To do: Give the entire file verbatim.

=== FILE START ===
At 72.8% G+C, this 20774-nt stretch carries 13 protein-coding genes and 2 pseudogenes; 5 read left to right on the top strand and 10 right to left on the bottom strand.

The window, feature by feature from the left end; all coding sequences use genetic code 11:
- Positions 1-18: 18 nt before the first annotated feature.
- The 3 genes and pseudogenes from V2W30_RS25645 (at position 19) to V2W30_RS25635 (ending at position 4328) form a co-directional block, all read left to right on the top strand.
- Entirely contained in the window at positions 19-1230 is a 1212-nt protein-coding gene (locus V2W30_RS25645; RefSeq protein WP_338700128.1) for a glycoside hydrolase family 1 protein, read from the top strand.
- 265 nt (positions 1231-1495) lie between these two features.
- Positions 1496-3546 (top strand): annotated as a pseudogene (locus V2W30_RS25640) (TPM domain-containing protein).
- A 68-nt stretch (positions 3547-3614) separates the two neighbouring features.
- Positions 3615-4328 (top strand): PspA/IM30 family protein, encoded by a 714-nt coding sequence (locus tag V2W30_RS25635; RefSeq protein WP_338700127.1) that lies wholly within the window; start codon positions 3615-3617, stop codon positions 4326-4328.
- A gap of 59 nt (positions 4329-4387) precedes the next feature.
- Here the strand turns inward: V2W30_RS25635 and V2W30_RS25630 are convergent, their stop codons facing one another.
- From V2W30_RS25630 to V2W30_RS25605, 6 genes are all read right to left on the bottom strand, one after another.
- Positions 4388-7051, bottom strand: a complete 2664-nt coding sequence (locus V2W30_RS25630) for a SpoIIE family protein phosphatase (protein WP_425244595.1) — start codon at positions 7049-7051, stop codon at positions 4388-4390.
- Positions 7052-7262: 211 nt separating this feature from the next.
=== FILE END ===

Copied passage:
At 72.8% G+C, this 20774-nt stretch carries 13 protein-coding genes and 2 pseudogenes; 5 read left to right on the top strand and 10 right to left on the bottom strand.

The window, feature by feature from the left end; all coding sequences use genetic code 11:
- Positions 1-18: 18 nt before the first annotated feature.
- The 3 genes and pseudogenes from V2W30_RS25645 (at position 19) to V2W30_RS25635 (ending at position 4328) form a co-directional block, all read left to right on the top strand.
- Entirely contained in the window at positions 19-1230 is a 1212-nt protein-coding gene (locus V2W30_RS25645; RefSeq protein WP_338700128.1) for a glycoside hydrolase family 1 protein, read from the top strand.
- 265 nt (positions 1231-1495) lie between these two features.
- Positions 1496-3546 (top strand): annotated as a pseudogene (locus V2W30_RS25640) (TPM domain-containing protein).
- A 68-nt stretch (positions 3547-3614) separates the two neighbouring features.
- Positions 3615-4328 (top strand): PspA/IM30 family protein, encoded by a 714-nt coding sequence (locus tag V2W30_RS25635; RefSeq protein WP_338700127.1) that lies wholly within the window; start codon positions 3615-3617, stop codon positions 4326-4328.
- A gap of 59 nt (positions 4329-4387) precedes the next feature.
- Here the strand turns inward: V2W30_RS25635 and V2W30_RS25630 are convergent, their stop codons facing one another.
- From V2W30_RS25630 to V2W30_RS25605, 6 genes are all read right to left on the bottom strand, one after another.
- Positions 4388-7051, bottom strand: a complete 2664-nt coding sequence (locus V2W30_RS25630) for a SpoIIE family protein phosphatase (protein WP_425244595.1) — start codon at positions 7049-7051, stop codon at positions 4388-4390.
- Positions 7052-7262: 211 nt separating this feature from the next.